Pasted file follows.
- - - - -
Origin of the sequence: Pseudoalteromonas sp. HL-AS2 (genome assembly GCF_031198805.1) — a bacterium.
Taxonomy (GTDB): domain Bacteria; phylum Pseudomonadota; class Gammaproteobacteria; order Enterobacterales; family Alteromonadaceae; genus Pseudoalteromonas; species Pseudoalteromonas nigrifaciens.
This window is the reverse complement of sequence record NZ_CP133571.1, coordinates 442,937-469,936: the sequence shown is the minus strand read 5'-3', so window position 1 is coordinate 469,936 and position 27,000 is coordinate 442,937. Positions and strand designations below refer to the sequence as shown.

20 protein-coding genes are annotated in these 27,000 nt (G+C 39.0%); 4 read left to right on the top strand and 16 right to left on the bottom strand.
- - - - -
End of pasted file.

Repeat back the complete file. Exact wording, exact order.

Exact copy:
Origin of the sequence: Pseudoalteromonas sp. HL-AS2 (genome assembly GCF_031198805.1) — a bacterium.
Taxonomy (GTDB): domain Bacteria; phylum Pseudomonadota; class Gammaproteobacteria; order Enterobacterales; family Alteromonadaceae; genus Pseudoalteromonas; species Pseudoalteromonas nigrifaciens.
This window is the reverse complement of sequence record NZ_CP133571.1, coordinates 442,937-469,936: the sequence shown is the minus strand read 5'-3', so window position 1 is coordinate 469,936 and position 27,000 is coordinate 442,937. Positions and strand designations below refer to the sequence as shown.

20 protein-coding genes are annotated in these 27,000 nt (G+C 39.0%); 4 read left to right on the top strand and 16 right to left on the bottom strand.